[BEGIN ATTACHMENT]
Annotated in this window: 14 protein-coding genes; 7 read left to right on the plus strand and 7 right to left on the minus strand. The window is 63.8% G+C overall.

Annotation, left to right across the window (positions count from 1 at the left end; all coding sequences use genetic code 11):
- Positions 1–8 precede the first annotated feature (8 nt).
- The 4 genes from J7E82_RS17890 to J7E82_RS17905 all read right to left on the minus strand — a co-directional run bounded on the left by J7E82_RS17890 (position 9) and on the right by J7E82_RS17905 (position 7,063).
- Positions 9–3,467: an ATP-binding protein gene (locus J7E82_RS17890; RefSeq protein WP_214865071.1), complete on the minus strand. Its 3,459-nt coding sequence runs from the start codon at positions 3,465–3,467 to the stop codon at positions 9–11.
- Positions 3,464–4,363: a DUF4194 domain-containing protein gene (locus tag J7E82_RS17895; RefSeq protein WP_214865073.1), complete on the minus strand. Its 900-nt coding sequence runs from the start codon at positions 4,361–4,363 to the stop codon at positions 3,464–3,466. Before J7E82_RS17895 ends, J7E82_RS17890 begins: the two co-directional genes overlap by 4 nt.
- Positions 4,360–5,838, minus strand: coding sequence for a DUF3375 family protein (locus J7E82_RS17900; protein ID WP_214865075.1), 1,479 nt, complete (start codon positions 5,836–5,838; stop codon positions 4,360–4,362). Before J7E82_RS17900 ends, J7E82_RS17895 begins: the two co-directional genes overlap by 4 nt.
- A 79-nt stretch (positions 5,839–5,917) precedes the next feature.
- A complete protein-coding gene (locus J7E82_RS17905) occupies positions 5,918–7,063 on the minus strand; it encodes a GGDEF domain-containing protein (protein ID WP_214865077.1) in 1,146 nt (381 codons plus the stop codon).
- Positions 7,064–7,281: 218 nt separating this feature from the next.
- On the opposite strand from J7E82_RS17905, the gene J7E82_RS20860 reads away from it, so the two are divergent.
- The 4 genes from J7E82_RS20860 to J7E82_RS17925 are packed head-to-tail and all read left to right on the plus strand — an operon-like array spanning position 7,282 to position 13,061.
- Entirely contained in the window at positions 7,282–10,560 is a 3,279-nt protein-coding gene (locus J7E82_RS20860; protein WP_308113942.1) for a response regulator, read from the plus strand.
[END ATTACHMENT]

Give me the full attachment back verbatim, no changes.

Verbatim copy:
Annotated in this window: 14 protein-coding genes; 7 read left to right on the plus strand and 7 right to left on the minus strand. The window is 63.8% G+C overall.

Annotation, left to right across the window (positions count from 1 at the left end; all coding sequences use genetic code 11):
- Positions 1–8 precede the first annotated feature (8 nt).
- The 4 genes from J7E82_RS17890 to J7E82_RS17905 all read right to left on the minus strand — a co-directional run bounded on the left by J7E82_RS17890 (position 9) and on the right by J7E82_RS17905 (position 7,063).
- Positions 9–3,467: an ATP-binding protein gene (locus J7E82_RS17890; RefSeq protein WP_214865071.1), complete on the minus strand. Its 3,459-nt coding sequence runs from the start codon at positions 3,465–3,467 to the stop codon at positions 9–11.
- Positions 3,464–4,363: a DUF4194 domain-containing protein gene (locus tag J7E82_RS17895; RefSeq protein WP_214865073.1), complete on the minus strand. Its 900-nt coding sequence runs from the start codon at positions 4,361–4,363 to the stop codon at positions 3,464–3,466. Before J7E82_RS17895 ends, J7E82_RS17890 begins: the two co-directional genes overlap by 4 nt.
- Positions 4,360–5,838, minus strand: coding sequence for a DUF3375 family protein (locus J7E82_RS17900; protein ID WP_214865075.1), 1,479 nt, complete (start codon positions 5,836–5,838; stop codon positions 4,360–4,362). Before J7E82_RS17900 ends, J7E82_RS17895 begins: the two co-directional genes overlap by 4 nt.
- A 79-nt stretch (positions 5,839–5,917) precedes the next feature.
- A complete protein-coding gene (locus J7E82_RS17905) occupies positions 5,918–7,063 on the minus strand; it encodes a GGDEF domain-containing protein (protein ID WP_214865077.1) in 1,146 nt (381 codons plus the stop codon).
- Positions 7,064–7,281: 218 nt separating this feature from the next.
- On the opposite strand from J7E82_RS17905, the gene J7E82_RS20860 reads away from it, so the two are divergent.
- The 4 genes from J7E82_RS20860 to J7E82_RS17925 are packed head-to-tail and all read left to right on the plus strand — an operon-like array spanning position 7,282 to position 13,061.
- Entirely contained in the window at positions 7,282–10,560 is a 3,279-nt protein-coding gene (locus J7E82_RS20860; protein WP_308113942.1) for a response regulator, read from the plus strand.